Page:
Android might dominate the smartphone market, but that position comes at the price of being the most targeted platform for mobile security threats.
A new report by F-Secure shows that over 99 per cent of new mobile threats detected by the security firm in the first quarter of 2014 were on Android.
Of the 277 new threat families and variants discovered in the first three months of this year, 275 of them targeted Android, while one aimed at iPhone and the last went for Symbian.
The rate of malware is increasing dramatically. To put this into perspective, the first quarter of 2013 saw just 149 new threat families and variants, and only 91 per cent of them focused on Android.
F-Secure found that hackers have developed increasingly sophisticated and complex attacks and exploits on Android, including the first bootkit, first Tor trojan, and first Windows banking trojan.
In March it was discovered that some apps in Google Play were hosting hidden cryptocurrency miners. The Internet of Things is also not immune to this growing threat, which can substantially slow down devices.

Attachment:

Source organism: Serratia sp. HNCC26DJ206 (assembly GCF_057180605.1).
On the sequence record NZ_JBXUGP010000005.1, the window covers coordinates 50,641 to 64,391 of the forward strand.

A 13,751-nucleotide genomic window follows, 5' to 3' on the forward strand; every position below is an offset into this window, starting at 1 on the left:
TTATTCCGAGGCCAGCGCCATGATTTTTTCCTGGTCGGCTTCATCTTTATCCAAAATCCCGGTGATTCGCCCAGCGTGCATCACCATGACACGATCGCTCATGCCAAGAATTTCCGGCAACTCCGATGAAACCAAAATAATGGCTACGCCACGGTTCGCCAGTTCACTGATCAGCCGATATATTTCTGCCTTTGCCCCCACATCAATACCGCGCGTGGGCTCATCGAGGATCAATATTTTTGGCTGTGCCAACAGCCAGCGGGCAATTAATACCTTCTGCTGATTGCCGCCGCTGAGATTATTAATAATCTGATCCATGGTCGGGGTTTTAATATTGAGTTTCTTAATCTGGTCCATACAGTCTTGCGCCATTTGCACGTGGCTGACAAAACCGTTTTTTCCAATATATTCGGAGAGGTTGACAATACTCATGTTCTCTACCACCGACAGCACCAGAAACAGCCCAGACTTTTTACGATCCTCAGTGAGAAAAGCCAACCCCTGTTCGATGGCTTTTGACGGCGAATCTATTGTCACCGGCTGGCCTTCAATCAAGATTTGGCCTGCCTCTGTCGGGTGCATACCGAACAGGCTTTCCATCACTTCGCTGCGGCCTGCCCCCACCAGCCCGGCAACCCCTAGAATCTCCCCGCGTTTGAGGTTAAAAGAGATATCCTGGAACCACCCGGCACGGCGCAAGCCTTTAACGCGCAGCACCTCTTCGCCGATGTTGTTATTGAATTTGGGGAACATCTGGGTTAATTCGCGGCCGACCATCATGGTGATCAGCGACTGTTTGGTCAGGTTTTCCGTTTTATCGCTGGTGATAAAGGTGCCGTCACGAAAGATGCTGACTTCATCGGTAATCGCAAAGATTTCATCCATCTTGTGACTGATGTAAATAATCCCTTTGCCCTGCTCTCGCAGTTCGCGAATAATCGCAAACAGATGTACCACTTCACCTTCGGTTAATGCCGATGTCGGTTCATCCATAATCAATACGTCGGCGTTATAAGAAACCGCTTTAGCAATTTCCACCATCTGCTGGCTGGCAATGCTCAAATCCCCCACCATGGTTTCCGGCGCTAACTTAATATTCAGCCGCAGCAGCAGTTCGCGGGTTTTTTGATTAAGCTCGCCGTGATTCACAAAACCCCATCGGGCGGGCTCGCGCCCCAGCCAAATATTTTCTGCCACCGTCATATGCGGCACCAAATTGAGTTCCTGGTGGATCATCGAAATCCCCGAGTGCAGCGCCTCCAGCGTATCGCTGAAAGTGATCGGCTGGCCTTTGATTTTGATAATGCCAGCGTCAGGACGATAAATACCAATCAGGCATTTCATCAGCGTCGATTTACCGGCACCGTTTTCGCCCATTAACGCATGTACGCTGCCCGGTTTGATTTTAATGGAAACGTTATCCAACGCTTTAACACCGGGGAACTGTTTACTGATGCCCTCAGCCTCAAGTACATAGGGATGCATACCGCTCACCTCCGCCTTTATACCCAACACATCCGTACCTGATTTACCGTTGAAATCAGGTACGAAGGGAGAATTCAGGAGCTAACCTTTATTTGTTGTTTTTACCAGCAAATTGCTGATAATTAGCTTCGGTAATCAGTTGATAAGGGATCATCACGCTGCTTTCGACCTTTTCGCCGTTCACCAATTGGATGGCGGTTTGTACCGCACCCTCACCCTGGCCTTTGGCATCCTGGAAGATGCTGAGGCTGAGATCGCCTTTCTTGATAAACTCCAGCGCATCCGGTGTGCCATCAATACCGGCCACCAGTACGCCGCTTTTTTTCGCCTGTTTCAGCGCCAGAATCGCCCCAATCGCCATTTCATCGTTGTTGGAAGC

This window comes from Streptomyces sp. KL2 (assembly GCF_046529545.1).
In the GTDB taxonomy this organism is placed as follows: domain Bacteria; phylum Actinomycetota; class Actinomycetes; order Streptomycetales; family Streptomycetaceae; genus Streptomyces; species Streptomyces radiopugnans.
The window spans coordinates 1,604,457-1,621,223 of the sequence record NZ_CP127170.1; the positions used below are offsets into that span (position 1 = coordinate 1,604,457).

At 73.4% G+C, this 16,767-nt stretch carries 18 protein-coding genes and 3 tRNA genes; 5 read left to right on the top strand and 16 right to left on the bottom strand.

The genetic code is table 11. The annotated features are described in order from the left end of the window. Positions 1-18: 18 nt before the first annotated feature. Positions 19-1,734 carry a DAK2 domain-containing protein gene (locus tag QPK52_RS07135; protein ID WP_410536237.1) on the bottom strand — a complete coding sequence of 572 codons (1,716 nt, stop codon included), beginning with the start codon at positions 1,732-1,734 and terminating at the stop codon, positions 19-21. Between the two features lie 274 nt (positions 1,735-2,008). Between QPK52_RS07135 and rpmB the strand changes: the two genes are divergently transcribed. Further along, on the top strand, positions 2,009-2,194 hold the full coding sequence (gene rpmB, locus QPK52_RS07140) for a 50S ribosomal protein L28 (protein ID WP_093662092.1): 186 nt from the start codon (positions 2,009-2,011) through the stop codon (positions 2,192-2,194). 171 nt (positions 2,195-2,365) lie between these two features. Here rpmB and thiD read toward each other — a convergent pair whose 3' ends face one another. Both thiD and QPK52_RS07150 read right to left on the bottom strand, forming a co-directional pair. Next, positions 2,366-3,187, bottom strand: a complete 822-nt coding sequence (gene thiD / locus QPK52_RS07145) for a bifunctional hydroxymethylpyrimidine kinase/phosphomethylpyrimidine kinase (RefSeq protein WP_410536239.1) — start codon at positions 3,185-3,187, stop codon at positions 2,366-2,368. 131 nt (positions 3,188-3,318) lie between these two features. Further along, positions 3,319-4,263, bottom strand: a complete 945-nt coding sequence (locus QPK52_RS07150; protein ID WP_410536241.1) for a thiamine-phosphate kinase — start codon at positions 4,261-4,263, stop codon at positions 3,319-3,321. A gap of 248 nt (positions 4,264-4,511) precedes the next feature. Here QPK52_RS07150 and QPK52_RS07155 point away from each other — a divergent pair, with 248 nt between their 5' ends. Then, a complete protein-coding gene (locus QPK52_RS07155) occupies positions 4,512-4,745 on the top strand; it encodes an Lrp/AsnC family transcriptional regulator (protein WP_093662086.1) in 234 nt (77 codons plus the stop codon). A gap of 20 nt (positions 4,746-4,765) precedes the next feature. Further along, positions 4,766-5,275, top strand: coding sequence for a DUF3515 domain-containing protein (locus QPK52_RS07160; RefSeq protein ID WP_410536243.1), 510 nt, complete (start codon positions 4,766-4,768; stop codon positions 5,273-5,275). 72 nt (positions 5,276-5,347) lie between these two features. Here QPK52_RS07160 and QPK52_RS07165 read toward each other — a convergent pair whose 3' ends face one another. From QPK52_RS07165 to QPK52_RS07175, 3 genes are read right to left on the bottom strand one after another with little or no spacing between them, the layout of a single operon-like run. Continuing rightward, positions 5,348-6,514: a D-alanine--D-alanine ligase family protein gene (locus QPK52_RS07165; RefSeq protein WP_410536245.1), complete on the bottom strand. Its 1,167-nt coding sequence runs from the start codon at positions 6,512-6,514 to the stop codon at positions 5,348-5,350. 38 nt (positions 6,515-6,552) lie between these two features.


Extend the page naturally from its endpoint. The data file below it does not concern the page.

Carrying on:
"These developments give us signs to the direction of malware authors," said Mikko Hyppönen, Chief Research Officer at F-Secure. "We'll very likely see more of these in the coming months. For example, mobile phones are getting more powerful, making it possible for cybercriminals to profit by using them to mine for cryptocurrencies."
F-Secure found that the UK had the highest level of mobile malware in the first quarter.
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